Pitt rounds up three programs into one institute to guide entrepreneurs, innovations
Ann Dugan was 3,000 miles away in Palm Springs, Calif., speaking to some of the nation's top entrepreneurs as the final chapter of her 20-year career at the University of Pittsburgh unfolded Thursday.
Dugan, 60, of the Strip District will step aside next year after founding and leading Pitt's Institute for Entrepreneurial Excellence for 20 years.
She couldn't be happier with Pitt's new Innovation Institute, which will promote new products, technologies and companies established in Western Pennsylvania.
The Institute, introduced Thursday, will bring three Pitt programs under a single umbrella to foster a culture of innovation across the sprawling university and to grow the region's economy.
“I'm very excited about it. It's been almost a year in the making. I couldn't think of a better way to write my last chapter than to collaborate in the formation and details of putting it together,” said the woman who grew the entrepreneurial institute from a $300,000 start-up in the graduate school of business to a self-sustaining, $3 million-a-year operation through which the school reached out to hundreds of small businesses and start-up companies.
The three programs will continue to operate, but cooperatively, officials said.
The Institute for Entrepreneurial Excellence focuses on the business community; Pitt's Office of Technology Management shepherds university research from the lab to the marketplace; and the Office of Enterprise Development works to form businesses from university technology.
According to Pitt officials, 98 start-up companies have roots around university-borne innovations since 1996, while more than 800 start-up companies throughout the region have been guided by the Institute for Entrepreneurial Excellence since 1993. And more than 40,000 business leaders have attended about 1,400 educational programs sponsored by Pitt.
Marc S. Malandro, Pitt's associate vice chancellor for technology management and commercialization and director of offices of technology management and of enterprise development, is the institute's interim director.
“Forming this comprehensive institute will allow previously separate units to integrate their resources and avoid duplication of services,” said Pitt Provost and Senior Vice Chancellor Patricia E. Beeson.
The institute will be housed in the Gardner Steel Conference Center at Thackeray and O'Hara streets, Oakland. Its initial capital and operating budget of about $4.5 million will support a staff of about 40.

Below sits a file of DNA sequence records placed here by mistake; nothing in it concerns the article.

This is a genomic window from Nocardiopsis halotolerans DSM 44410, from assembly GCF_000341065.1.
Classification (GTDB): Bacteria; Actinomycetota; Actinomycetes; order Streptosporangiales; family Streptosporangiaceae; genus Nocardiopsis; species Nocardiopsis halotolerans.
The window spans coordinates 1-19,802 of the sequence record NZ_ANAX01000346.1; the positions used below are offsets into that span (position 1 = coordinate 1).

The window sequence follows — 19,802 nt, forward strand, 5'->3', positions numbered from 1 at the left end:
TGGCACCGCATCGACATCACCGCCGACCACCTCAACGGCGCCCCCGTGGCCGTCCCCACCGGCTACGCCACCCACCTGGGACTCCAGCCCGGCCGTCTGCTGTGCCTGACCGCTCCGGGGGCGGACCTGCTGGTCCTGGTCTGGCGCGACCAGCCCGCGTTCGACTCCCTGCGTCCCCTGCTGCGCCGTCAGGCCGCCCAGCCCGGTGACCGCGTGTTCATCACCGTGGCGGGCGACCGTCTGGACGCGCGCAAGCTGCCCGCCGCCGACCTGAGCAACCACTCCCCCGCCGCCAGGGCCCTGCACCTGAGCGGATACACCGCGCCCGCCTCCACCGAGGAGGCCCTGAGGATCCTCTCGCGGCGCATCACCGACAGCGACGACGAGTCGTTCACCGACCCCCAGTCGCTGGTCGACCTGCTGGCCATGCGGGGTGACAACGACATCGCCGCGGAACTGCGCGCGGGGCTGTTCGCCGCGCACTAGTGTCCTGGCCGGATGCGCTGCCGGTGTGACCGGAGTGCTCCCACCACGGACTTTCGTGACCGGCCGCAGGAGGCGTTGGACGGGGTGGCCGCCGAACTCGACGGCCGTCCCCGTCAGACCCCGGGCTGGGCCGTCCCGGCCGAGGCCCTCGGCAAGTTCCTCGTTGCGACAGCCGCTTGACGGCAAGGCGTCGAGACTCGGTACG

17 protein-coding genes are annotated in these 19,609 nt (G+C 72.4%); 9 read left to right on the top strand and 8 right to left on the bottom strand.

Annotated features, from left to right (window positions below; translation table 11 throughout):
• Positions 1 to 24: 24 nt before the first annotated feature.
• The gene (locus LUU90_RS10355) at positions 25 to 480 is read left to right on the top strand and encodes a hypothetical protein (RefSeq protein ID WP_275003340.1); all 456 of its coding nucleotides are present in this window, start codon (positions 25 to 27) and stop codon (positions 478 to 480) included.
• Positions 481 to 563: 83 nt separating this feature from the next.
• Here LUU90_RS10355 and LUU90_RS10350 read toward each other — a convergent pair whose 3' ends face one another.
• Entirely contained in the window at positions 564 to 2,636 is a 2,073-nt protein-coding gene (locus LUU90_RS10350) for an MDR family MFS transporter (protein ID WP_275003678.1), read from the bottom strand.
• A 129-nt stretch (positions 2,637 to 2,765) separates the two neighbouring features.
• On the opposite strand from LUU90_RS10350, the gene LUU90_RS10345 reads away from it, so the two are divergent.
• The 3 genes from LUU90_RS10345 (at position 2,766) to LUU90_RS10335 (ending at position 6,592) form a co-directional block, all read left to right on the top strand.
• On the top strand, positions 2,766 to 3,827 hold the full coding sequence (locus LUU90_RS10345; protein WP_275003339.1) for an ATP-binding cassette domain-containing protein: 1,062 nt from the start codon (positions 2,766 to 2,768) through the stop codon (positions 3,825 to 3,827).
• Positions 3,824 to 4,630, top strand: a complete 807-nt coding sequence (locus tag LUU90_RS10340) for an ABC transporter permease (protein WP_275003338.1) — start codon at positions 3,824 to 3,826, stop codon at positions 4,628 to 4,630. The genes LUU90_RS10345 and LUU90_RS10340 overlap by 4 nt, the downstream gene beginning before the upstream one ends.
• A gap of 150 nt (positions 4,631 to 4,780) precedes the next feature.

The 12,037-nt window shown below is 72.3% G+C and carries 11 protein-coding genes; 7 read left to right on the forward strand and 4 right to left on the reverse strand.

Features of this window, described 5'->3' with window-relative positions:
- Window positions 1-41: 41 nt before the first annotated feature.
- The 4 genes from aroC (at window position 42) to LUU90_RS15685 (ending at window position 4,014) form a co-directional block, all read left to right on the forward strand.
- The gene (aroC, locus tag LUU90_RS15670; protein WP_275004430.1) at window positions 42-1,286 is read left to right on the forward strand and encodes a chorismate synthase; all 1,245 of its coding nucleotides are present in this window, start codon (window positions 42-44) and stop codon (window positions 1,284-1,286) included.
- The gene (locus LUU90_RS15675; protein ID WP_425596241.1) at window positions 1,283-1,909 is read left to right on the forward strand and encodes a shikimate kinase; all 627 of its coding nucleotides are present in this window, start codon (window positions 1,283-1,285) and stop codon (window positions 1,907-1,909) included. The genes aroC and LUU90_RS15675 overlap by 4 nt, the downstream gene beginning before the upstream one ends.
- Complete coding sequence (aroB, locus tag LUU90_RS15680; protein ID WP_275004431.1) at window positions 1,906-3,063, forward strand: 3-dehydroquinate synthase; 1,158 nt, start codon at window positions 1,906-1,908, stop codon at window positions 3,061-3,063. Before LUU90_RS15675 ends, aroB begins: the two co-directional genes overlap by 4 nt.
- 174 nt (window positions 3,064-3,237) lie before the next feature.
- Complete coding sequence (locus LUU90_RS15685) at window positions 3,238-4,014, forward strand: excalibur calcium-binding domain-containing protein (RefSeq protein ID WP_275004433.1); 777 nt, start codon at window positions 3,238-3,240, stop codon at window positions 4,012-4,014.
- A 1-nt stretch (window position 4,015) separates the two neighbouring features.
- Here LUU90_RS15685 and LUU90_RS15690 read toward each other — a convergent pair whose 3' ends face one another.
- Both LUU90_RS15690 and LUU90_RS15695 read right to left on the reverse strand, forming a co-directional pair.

Pitt's announcement occurs two years after the introduction of a Carnegie Mellon University program to promote start-ups there.
Debra Erdley is a staff writer for Trib Total Media. She can be reached at 412-320-7996 or email@example.com.
Show commenting policy
TribLive commenting policy
You are solely responsible for your comments and by using TribLive.com you agree to our Terms of Service.
We moderate comments. Our goal is to provide substantive commentary for a general readership. By screening submissions, we provide a space where readers can share intelligent and informed commentary that enhances the quality of our news and information.
While most comments will be posted if they are on-topic and not abusive, moderating decisions are subjective. We will make them as carefully and consistently as we can. Because of the volume of reader comments, we cannot review individual moderation decisions with readers.
We value thoughtful comments representing a range of views that make their point quickly and politely. We make an effort to protect discussions from repeated comments either by the same reader or different readers.
We follow the same standards for taste as the daily newspaper. A few things we won't tolerate: personal attacks, obscenity, vulgarity, profanity (including expletives and letters followed by dashes), commercial promotion, impersonations, incoherence, proselytizing and SHOUTING. Don't include URLs to Web sites.
We do not edit comments. They are either approved or deleted. We reserve the right to edit a comment that is quoted or excerpted in an article. In this case, we may fix spelling and punctuation.
We welcome strong opinions and criticism of our work, but we don't want comments to become bogged down with discussions of our policies and we will moderate accordingly.
We appreciate it when readers and people quoted in articles or blog posts point out errors of fact or emphasis and will investigate all assertions. But these suggestions should be sent via e-mail. To avoid distracting other readers, we won't publish comments that suggest a correction. Instead, corrections will be made in a blog post or in an article.
- Pirates fall short at trade deadline
- After years of lobbying, Big Ben has Steelers running the no-huddle
- EPA talks on pollution limits trigger protests, arrests Downtown
- Shooting investigation leads to large marijuana grow in Monessen
- Notorious killer granted public defender
- Spaling, Penguins agree to $4.4 million deal
- Steelers notebook: Brown calls Sanders’ comments about Roethlisberger ‘terrible’
- Beloved teacher at 3 Western Pa. schools hears from students across nation
- Calm and quick Leechburg bank robber sought
- Steelers hold high hopes for pass defense
- Pa. senator investigates Rocky Mountain high at taxpayers’ expense